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It’s Time for Schools to Start Making Better Use of Their Data

February 13, 2018, 10:27 GMT+1
Read in 7 minutes
  • Our schools might be data rich, but they’re programme poor, maintains Anthony David...
It’s Time for Schools to Start Making Better Use of Their Data

Our schools are data-rich environments, yet we’re barely scratching the surface when it comes to the range, scale and sheer quantity of data that’s created in them, day in day out. Why is that?

The data we’re typically familiar with is usually linked in some way to assessment, but our collective confidence in this data has been horrifically eroded within the last
three years.

That’s partly due to seismic changes in assessment which are only now beginning to settle down (and not made any easier by ‘interim’ assessments that are actually nothing of the sort), and partly because of smaller changes in how everything is now evaluated, following the end of RaiseOnline.

Assessment data, however, is not even close to the whole story of a child. What I want to explore here is how schools could – and arguably should – be making better use of their attendance, behaviour, injury and safeguarding data.

“Here, Sir”

Attendance is the most basic piece of data available to schools. Since the 1800s, when schools as we know them first opened, we’ve been legally obliged to keep an accurate register. The importance of this was highlighted last summer, with Jon Platt’s failed attempt to sue Isle of Wight Council for issuing a fine for a school-time holiday.

Debates continue today about children’s need to be in school on time, all the time, but tracking individual pupils is only part of the story.

What about groups? How does this child compare to their year group, the whole school or their ethnic background? What about their attendance compared to this time last year? And who has access to this information?

The last question is arguably the most worrying. Often SIMS and RM’s Integris will be used to collate this information, which is then typically held centrally – and therefore not available for the class teacher, phase leader, head, deputy or whoever to access as and when they need to.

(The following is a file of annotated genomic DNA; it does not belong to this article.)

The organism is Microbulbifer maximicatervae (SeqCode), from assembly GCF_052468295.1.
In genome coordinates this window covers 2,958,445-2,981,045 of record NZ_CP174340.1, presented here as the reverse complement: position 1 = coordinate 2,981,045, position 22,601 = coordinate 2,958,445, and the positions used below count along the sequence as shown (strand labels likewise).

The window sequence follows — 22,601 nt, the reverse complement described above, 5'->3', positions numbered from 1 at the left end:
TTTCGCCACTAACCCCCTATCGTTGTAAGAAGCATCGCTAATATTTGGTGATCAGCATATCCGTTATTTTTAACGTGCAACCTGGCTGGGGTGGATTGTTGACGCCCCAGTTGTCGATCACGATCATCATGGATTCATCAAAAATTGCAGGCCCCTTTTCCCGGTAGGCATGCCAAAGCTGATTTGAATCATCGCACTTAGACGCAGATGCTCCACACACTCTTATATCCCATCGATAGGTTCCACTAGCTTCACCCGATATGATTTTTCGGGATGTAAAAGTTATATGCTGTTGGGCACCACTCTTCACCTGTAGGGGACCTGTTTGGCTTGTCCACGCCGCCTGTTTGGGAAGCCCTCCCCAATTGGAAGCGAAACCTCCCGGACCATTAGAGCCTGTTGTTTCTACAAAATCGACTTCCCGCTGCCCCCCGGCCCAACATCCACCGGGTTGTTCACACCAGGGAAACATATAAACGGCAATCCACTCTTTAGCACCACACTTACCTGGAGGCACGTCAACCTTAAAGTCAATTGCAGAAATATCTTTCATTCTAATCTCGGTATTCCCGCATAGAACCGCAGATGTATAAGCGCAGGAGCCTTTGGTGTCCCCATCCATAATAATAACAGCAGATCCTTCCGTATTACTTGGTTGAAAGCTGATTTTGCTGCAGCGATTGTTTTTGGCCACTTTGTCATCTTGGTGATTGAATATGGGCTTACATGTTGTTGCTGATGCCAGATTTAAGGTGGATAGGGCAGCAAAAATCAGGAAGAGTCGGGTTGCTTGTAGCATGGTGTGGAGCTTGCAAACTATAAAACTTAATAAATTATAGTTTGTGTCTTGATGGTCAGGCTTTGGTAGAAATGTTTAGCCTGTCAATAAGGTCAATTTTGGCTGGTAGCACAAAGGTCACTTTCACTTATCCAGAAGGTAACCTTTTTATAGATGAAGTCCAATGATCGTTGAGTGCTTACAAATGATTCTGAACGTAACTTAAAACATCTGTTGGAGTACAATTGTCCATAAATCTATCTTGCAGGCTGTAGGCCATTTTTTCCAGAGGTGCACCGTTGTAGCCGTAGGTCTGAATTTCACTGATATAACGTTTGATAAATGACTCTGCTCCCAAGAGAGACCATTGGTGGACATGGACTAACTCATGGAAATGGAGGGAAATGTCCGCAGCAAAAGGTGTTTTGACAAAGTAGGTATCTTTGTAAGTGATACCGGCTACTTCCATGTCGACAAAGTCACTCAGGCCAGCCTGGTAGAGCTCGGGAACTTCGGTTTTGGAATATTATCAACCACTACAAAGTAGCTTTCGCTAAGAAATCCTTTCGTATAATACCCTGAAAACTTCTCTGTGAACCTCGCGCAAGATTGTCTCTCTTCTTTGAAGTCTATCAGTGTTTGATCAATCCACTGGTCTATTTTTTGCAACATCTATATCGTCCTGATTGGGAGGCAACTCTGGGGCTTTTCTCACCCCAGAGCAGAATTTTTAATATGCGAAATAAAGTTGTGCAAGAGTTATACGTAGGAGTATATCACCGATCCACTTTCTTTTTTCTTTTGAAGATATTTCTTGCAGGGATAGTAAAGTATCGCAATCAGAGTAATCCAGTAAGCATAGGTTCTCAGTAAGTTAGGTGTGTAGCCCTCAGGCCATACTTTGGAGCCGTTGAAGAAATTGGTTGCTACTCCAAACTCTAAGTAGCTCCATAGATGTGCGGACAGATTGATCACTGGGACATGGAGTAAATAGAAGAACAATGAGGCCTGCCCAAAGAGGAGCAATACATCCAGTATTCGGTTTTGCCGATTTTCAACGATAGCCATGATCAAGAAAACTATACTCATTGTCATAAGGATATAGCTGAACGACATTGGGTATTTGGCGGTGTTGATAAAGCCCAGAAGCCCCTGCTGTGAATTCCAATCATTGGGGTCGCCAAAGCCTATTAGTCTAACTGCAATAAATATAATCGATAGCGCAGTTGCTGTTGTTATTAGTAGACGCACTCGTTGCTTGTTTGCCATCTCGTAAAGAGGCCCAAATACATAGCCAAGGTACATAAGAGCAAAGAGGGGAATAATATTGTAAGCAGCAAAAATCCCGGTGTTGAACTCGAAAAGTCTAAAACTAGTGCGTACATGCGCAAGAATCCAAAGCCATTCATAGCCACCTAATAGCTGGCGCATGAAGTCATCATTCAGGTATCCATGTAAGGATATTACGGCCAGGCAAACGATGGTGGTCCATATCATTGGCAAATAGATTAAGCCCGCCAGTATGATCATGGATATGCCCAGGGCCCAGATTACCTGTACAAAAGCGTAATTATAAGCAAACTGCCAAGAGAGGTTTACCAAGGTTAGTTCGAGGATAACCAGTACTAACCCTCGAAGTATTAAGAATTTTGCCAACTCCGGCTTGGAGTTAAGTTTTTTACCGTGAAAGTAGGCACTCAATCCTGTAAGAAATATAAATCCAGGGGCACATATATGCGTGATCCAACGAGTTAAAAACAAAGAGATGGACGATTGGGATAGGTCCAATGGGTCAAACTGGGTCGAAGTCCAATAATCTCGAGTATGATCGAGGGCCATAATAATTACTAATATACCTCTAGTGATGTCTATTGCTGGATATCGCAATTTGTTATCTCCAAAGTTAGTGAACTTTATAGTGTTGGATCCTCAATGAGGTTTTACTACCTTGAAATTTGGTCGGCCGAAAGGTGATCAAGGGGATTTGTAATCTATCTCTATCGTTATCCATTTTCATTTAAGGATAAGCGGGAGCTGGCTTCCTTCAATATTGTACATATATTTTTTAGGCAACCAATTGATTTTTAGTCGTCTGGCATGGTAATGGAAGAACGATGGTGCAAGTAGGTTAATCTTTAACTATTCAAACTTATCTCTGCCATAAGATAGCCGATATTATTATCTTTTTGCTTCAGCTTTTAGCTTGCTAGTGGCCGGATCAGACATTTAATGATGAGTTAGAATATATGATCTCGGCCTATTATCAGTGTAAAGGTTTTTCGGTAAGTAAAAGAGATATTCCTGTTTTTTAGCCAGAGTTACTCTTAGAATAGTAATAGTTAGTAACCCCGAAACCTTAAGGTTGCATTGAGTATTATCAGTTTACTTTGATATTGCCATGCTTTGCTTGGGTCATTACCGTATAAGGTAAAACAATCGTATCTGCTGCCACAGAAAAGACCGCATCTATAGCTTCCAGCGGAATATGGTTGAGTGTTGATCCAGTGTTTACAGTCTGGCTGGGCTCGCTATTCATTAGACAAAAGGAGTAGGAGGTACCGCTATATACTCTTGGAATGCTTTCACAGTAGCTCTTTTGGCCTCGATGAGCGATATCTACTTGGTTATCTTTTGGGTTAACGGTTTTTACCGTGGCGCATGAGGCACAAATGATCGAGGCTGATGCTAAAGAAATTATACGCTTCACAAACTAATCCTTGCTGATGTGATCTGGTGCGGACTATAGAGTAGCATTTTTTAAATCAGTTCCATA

Before schools can even consider assessing a child’s academic outcomes, that child will obviously have to be in school first. The higher the absence rate, the greater the gulf becomes between the children who are frequently absent and those who attend regularly.

Of course, this is far from an exact science – I’m sure we’ve all had friends who seemed able to attain top marks for minimal effort – but children will typically see an impact on their academic outcomes if their attendance is low.

We’re now seeing new, fleet-footed management systems entering the market that attempt to address the gap, in particular Arbor Education, though the ‘old guard’ are attempting to address it too (SIMS notably moved to a cloudbased approach this year).

A final point worth considering is that all management systems, including Arbor Education, Scholarpack, SIMs and RM, are updated via online registers. If your school is still using paper registers – and more are than you’d think – then it really is time to move away.

It can take anywhere from a whole day to a week for a 2-form entry school’s office manager to upload the relevant data to your MIS, costing the school approximately £5,000 a year. Moving to digital registers will immediately release a whole day of a colleague’s time.